Court & Craft Considered

by Baronessa Lucrezia-Isabella di Freccia


Court & Craft Postcard. © Courtauld Gallery 2014
Court & Craft Postcard. © Courtauld Gallery 2014


Last Thursday, TRH Nasr ibn Isa & Eleanor Isabeau d’Autun, HE Robert of Canterbury and myself sojourned to the Courtauld Gallery for Court and Craft, a small but intense exhibition based around one particular artefact – a small, early C.14th bag made of brass, inlaid with gold and silver, and finely engraved with a court scene, and roundels depicting musicians and hunters.


The bag was made in the city of Mosul (now northern Iraq), for a lady in the courtly circles of the Mongol Ilkhanid dynasty, and is a masterwork of metalsmithing. Acquired in the nineteenth century, it is still the only extant artefact of its kind known, and was originally thought to be a unique, one-off item. However research from manuscripts and other metalwork revealed that such bags were always carried by court lady’s attendants of the time, although their contents are unknown. Presumably they contained necessities – cosmetics, combs, mirrors, etc – in essence not changing much in purpose from the lady’s handbags of today.


The exhibition displayed several manuscripts – pages filled with colourful illuminations and exquisite calligraphy from the period, which provided pictorial evidence of similar bags being used, some of which were the same shape as the artefact (a saddlebag-like form, with rings for a shoulder strap and a double-hinged lid for easy opening when held close to the body).


The luxury crafts that were the trappings of courtly life, such as were shown in the bag’s court scene, were also presented – vibrant ceramics, beautifully raised & chased silver bowls and jugs, bags of leather with charming hunting scenes and traceries moulded into them, a delicately enamelled and gilded drinking glass similar in form and style to the Luck of Edenhall, fine cloth of gold fabric woven with names and patterns, and more.


Most splendid of all (to me at least) was a display of gold and silver inlaid brass dishes, bowls, a candle stick and incense holders. The artistry and workmanship of the tiny patterns and pictures displayed on each was amazing. HE Robert and I were particularly taken by a round incense holder – the burning incense being held in a dish in a gyroscope inside the ball, so that the holder could be rolled along the floor like an exquisite medieval hamster ball, trailing fragrant smoke behind it. A mixture of beauty, science and practicality that was hilarious and wonderful at the same time.


The exhibition’s items also told of a pivot point in the city’s history – their conquering by Mongol invaders from the neighbouring Khanate. The differences of the metalwork’s design and materials between pre- and post-invasion showed the influence of the new Mongol overlords and their tastes, and a short video presentation outlined these. There was also an audio of the blessings inscribed on the bag being read out loud.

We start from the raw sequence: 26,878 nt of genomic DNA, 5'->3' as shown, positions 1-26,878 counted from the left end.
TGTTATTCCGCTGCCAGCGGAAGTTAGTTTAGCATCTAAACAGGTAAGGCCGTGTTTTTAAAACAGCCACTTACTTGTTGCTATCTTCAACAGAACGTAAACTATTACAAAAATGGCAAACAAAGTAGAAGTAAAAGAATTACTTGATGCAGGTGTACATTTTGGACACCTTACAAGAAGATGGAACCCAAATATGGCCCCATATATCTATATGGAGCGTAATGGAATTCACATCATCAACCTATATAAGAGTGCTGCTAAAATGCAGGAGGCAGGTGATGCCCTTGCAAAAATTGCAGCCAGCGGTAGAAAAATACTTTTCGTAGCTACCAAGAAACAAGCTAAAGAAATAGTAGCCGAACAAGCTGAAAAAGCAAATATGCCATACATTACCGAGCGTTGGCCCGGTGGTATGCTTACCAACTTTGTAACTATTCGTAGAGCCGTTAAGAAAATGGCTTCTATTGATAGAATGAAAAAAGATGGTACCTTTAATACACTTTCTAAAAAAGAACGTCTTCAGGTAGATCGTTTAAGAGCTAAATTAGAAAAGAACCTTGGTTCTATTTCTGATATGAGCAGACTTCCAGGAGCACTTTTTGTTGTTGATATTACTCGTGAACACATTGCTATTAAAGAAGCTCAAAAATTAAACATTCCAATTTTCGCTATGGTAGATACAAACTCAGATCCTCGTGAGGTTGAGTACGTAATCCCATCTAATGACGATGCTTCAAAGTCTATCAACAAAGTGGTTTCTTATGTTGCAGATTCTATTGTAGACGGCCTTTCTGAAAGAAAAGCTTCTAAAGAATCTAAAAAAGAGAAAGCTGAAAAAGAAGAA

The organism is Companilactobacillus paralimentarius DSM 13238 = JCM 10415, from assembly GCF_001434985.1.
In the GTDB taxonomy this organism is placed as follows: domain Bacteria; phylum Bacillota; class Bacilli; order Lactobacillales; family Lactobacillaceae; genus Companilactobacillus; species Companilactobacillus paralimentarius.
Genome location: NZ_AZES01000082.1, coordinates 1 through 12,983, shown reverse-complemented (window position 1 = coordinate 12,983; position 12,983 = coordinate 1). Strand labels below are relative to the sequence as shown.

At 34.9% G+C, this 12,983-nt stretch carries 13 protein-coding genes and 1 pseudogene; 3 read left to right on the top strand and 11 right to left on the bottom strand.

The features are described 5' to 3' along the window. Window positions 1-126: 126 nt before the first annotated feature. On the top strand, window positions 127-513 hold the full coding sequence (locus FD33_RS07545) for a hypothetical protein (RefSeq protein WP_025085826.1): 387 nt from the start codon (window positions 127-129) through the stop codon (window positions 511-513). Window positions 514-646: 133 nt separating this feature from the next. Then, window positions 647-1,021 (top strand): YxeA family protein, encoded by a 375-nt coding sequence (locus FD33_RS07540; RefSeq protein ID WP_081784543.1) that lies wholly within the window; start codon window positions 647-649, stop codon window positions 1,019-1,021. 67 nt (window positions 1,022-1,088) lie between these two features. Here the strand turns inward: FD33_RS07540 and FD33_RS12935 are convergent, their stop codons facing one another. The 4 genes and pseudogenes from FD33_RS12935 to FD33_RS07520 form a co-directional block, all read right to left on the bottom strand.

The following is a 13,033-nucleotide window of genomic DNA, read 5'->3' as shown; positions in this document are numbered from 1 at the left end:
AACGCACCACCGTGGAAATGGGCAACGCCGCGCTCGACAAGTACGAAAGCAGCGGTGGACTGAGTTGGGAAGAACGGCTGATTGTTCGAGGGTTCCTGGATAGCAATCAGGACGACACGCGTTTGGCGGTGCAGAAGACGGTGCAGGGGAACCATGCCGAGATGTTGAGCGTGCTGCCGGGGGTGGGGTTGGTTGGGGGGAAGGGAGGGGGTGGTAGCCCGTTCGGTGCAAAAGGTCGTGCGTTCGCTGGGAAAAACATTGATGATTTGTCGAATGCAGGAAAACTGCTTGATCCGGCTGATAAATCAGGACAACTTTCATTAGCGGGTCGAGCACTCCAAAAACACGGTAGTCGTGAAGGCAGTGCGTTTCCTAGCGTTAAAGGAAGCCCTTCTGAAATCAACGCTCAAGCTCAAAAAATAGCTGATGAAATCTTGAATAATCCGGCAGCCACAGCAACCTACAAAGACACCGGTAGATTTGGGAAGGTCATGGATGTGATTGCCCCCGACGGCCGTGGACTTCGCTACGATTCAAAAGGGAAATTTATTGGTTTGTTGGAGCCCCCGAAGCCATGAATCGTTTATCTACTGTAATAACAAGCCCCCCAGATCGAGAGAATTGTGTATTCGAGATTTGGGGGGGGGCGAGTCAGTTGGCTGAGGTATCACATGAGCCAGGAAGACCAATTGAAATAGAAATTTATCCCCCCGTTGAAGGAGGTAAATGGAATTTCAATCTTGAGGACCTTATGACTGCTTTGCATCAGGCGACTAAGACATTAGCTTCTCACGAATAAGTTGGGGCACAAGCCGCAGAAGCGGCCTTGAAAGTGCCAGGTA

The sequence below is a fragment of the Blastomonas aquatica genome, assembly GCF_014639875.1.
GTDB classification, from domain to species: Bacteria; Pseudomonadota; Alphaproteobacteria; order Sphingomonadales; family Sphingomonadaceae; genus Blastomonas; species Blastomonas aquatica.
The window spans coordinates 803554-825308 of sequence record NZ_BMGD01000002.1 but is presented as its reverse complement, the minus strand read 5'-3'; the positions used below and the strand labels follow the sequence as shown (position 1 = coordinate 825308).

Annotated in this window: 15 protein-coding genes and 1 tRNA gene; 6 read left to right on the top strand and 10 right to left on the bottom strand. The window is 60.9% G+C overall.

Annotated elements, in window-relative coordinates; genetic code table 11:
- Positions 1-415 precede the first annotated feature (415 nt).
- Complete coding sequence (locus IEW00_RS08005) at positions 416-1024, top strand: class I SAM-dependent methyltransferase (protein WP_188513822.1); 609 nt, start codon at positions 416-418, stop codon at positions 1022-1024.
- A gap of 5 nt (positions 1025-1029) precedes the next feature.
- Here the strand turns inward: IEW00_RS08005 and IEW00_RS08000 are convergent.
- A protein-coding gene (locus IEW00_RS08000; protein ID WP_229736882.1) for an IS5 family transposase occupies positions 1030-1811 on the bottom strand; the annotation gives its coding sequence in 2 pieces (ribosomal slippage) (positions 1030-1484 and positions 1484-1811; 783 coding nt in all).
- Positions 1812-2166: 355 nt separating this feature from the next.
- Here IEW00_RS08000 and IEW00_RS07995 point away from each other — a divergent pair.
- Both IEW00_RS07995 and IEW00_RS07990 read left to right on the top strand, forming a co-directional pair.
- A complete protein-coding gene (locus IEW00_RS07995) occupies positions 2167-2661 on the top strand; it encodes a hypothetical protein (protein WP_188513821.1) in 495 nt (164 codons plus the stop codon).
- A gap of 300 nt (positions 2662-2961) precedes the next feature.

Sadly we only caught the tail end of Keramat Fathinia’s calligraphy demonstration, but as we moved around the exhibition we were serenaded by the strains of Persian & Iraqi music being played on the Oud by Francesco Iannuzzellias and the Double Bass by Lucile Belliveau. Samples of oils, herb & spice mixtures (including my favourite, Sumac), and delicious sweets were tasted in the gallery shop, alongside the rather nice book of the exhibition. I thought the multimedia and late night program were both very well done.


All told, it was a thoughtfully curated, first rate exhibition. A turn off the beaten path for most Scadians in terms of geographic applicability, but highly recommended and a rewarding glimpse through a window into a colourful and vibrant slice of the past.


A quick mention that the gallery also has a couple of other exhibitions on which can be viewed – a display of some truly ugly early C.20th modernist/expressionist paintings (YMMV), and ‘A Dialogue with Nature: Romantic Landscapes from Britain and Germany, most of which I found quite lovely.


Our pitstop afterwards was The Coal Hole, a little further down The Strand. The decor is quite appealing, looking rather like a cross between a Tudor frame house, a German bier hall and an Arts & Crafts Movement pub. It was quite packed, but offered good beer, decently portioned & edible (though tourist-priced) food, a pleasant atmosphere, and polite staff.


The Courtauld Gallery is in Somerset House on The Strand, the nearest Tube station being Temple, a mere 4 minute walk away.

ETA: The exhibition closed on 18th May 2014.